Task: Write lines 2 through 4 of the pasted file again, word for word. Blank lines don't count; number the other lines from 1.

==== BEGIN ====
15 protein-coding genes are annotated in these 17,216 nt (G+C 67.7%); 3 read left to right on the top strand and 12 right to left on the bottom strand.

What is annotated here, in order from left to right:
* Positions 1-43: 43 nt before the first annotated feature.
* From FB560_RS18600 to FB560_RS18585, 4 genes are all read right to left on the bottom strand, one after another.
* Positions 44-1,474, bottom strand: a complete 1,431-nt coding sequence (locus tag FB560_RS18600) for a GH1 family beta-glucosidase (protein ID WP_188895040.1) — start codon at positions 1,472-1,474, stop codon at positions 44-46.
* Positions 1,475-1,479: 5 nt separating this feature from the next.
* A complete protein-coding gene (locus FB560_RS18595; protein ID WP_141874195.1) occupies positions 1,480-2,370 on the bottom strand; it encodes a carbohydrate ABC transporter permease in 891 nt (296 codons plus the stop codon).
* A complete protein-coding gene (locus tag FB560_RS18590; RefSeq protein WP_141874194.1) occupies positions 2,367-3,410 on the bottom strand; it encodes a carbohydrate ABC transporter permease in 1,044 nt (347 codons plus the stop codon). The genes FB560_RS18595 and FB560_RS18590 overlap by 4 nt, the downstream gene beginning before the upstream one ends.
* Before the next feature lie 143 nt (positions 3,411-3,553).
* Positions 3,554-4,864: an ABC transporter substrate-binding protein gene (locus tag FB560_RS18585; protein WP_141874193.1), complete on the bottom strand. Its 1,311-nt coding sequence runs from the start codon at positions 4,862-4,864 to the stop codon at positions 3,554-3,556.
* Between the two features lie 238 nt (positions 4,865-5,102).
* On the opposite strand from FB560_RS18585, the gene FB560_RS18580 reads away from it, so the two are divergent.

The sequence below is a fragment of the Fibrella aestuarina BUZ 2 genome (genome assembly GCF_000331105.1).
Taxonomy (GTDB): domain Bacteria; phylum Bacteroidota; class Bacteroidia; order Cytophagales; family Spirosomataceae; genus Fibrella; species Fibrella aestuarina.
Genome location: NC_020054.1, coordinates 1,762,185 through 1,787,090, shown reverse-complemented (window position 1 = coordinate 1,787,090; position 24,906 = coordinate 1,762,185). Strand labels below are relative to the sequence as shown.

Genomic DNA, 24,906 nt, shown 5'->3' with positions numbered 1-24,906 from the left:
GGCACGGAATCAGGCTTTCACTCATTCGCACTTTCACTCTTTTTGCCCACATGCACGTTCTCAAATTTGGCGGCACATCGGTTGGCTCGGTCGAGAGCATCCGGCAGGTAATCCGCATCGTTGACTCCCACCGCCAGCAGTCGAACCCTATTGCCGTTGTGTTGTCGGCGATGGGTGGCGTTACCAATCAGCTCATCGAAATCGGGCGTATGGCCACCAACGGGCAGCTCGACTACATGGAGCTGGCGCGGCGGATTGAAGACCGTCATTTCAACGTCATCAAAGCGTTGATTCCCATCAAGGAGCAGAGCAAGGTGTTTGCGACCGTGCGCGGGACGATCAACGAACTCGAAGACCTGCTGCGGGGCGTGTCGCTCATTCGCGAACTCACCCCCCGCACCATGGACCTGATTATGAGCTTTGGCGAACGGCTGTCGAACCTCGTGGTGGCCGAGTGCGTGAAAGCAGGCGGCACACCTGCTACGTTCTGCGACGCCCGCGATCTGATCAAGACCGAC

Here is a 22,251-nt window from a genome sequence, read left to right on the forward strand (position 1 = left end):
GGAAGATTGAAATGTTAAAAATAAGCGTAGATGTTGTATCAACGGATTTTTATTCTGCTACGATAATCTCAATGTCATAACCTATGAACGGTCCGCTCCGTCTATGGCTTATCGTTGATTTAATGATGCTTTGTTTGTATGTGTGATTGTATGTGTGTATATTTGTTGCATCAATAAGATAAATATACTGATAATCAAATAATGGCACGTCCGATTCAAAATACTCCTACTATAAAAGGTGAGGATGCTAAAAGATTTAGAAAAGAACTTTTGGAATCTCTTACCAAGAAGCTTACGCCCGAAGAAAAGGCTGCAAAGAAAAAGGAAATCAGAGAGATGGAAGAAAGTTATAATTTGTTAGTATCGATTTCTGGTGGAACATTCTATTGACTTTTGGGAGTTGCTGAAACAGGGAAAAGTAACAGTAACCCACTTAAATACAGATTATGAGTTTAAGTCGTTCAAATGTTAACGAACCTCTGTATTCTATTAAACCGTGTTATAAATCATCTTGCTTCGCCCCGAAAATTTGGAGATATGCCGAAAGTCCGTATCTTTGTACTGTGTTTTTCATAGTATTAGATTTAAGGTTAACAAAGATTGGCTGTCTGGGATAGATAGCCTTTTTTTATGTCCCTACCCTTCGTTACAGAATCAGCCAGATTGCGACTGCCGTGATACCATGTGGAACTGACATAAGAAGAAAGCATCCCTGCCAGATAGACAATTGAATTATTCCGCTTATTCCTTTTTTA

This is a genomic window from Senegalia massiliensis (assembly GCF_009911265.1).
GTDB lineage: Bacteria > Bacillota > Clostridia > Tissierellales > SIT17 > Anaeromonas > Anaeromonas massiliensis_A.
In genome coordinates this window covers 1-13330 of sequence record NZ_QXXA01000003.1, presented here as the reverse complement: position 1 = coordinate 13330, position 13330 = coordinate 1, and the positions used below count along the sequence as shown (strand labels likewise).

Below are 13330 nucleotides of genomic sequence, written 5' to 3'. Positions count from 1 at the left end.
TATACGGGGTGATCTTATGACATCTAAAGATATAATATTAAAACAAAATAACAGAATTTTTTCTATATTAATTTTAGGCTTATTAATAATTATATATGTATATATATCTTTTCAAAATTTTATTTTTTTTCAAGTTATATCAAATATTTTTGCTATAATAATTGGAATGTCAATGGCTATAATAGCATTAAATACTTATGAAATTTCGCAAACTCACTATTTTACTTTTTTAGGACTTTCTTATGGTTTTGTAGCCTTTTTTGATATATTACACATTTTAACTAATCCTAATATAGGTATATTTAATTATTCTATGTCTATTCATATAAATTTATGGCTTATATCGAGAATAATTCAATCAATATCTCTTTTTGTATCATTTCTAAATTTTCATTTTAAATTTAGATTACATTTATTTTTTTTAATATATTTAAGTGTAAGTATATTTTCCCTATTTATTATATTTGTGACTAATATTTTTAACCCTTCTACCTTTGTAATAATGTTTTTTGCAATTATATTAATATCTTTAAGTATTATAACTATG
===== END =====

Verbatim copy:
What is annotated here, in order from left to right:
* Positions 1-43: 43 nt before the first annotated feature.
* From FB560_RS18600 to FB560_RS18585, 4 genes are all read right to left on the bottom strand, one after another.